My wife Lynann and I are Lostiacs--fans of the ABC series "Lost" (9 PM Wednesdays). This last week, we were treated to the back story on Eko, the mysterious Nigerian, and got one of the most amazing stories of Christian redemption I have ever seen on network TV.
In an early scene, we see a teenaged Eko playing soccer in the dirt-covered streets of his Nigerian town. The townspeople are poor, but there's a vibrancy to the area.
A pickup truck speeds into town carrying heavily armed men. They pour from the truck and round up the children for a recruiting session: the boys are being drafted into a local warlord's makeshift army. An old priest runs from the church to protest, but a mercenary silences him with a swift blow to the head. Yemi, Eko's younger brother--a boy who is considerably smaller then his huge teenaged sibling--clutches Eko's side.
The group's leader sees Yemi's fear and decides it's time for a lesson. He unholsters his pistol and drags Yemi forward. The boy trembles as the warlord wraps Yemi's small hands around the gun's handle and forces him to aim the barrel at an old man kneeling nearby. "Kill him," the man orders. Yemi quivers. The gun shakes. The warlord's displeasure starts to show. Eko, sensing that his brother's life is hanging in the balance, marches forward, grabs the gun and pulls the trigger.
The warlord is shocked ... and duly impressed. He grabs the gun from Eko, then wraps his arm around the boy's shoulders and declares him "a natural born killer." Eko lower his head, inadvertently causing a cross hanging from his neck to dangle into view. The warlord grabs the cross and rips it free. "You won't need this anymore," he says as he chucks the cross to the ground. The warlord rounds up his platoon and guides Eko to the truck. The townspeople--including Eko's brother and the other boys--watch as Eko and the bandits ride out of town. Yemi picks the cross from the dirt and cradles it in his hands.
Later we see Eko as a man. Now he's in charge, an involved in drug-smuggling--and is known as "the man who has no soul." The only way to dispose of a massive quantity of heroin is to fly it out of the country, and the only private planes allowed to hit the skies are owned by either the UN or Catholic missionaries.
Eko goes back to his home village where Yemi is now the priest. Eko's visit isn't a social call. The heroin he "bought" needs to be exported and, as we learned before, there's only two organizations that have access to private planes. Eko decides to use his brother's connections to move his merchandise.
Yemi isn't keen on the idea of compromising his faith. So Eko ups the ante. He returns a few days laster with his two henchmen in tow. Eko has a plan: His brother doesn't need to run the drugs at all. Rather, he just needs to sign three "ordination" documents to make Eko and his boys full-blown priests. Once they're ordained, Eko can take to the skies.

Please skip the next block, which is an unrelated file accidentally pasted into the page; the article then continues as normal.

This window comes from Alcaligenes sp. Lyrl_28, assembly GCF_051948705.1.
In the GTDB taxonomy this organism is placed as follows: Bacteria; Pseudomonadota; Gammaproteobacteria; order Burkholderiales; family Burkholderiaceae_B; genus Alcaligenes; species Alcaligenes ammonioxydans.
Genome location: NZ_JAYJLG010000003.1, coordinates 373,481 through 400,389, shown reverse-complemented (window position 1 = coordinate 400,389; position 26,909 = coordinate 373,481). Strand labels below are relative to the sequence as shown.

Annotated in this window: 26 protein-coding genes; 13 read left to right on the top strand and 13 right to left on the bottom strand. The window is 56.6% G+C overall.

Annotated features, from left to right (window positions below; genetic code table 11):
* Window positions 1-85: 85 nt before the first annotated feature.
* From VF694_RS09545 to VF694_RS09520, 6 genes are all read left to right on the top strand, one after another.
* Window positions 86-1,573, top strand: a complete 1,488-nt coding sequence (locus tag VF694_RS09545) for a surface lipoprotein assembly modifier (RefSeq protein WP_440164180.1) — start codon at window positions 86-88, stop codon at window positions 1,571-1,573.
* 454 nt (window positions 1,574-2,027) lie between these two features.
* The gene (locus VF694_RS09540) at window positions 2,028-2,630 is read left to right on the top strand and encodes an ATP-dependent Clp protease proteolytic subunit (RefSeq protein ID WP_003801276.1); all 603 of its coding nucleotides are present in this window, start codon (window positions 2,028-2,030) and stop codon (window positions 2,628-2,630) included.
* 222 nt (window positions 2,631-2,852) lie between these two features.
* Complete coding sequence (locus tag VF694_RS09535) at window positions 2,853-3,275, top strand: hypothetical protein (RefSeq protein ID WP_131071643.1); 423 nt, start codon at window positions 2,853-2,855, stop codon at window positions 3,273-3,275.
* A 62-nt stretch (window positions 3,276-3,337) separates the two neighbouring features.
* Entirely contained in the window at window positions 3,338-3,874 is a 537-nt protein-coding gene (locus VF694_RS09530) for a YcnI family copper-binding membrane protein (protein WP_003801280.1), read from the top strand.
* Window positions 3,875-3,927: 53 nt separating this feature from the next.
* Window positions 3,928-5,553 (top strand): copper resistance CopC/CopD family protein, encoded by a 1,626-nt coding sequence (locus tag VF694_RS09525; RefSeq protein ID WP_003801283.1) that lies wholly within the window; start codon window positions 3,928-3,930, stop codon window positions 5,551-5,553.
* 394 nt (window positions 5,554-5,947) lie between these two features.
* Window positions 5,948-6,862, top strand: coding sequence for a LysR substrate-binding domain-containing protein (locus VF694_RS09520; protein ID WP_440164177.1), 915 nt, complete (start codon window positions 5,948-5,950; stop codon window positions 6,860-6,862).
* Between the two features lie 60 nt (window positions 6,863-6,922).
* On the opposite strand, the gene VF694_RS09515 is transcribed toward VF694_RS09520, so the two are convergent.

Again, Yemi protests, but Eko drives a hard bargain. If Father Brother doesn't sign the papers, Eko's boys will burn the church to the ground. Moreover, Eko is willing to dump a pile of cash into his brother's lap--and that cash could buy a lot of medicine. And so Yemi acquiesces.
Next we see Eko and his henchmen are loading drug-filled Virgin Mary statues into an old Beechcraft airplane. Eko and his boys are dressed like priests.
Yemi drives up and pleads with Eko to not get on the plane. His protestations are cut short by the arrival of a military truck overflowing with armed soldiers. Eko's men open fire. The soldiers return fire, cutting down one of Eko's henchmen. Yemi runs forward and screams for the soldiers to stop shooting.
A bullet buries itself deep in Yemi's chest. Eko catches his brother as the Beechcraft sputters to life behind him (the other henchman -- the one who wasn't shot--fired up the plane). Eko drags Yemi to the plane's door and the henchman helps him load his brother's near-dead body into the plane. Eko curls his fingers inside the doorway and prepares to thrust himself into the plane, but the henchman has other ideas. He sneers then kicks Eko in the chest and shuts the door. Eko, sprawled on the tarmac, watches as the plane, his brother, his henchman and 300 Virgin Mary statues loaded with heroin, arc into the deep blue sky.
"Are you okay, Father?" a soldier asks.
And in this one revelatory moment, pieces of the Eko puzzle snap into place: the faith we've seen him exhibit on the island likely stems from his conversion.
Without going into much more detail, let me add that Eko, with Charlie (the fallen Irish Catholic altarboy turned drug-addicted rock drummer) finds the very plane on the island. He finds his dead brother and weeps for him.
Eko decides to burn the wreckage so his brother can be properly honored. As the flames consume the fuselage and Yemi's remains, Charlie asks: "So, are you a priest, or aren't you?"
Eko carefully lifts his brother's cross over his head and hangs it around his neck.
Looking straight into the flames he says, "Yes. I am."
And with that, Eko recites the 23rd Psalm. Charlie joins him a few sentences in:
"The Lord is my shepherd. I shall not want. He maketh me lie down in green pastures. He leadeth me beside the still waters. He restoreth my soul. He leadeth me in the path of righteousness for his namesake. Yea, though I walk through the shadow of valley of death, I will fear no evil: for thou art with me; thy rod and thy staff they comfort me. Thou preparest a table before me in the presence of mine enemies: thou anointest my head with oil; my cup runneth over. Surely goodness and mercy shall follow me all the days of my life: and I will dwell in the house of the Lord for ever. Amen."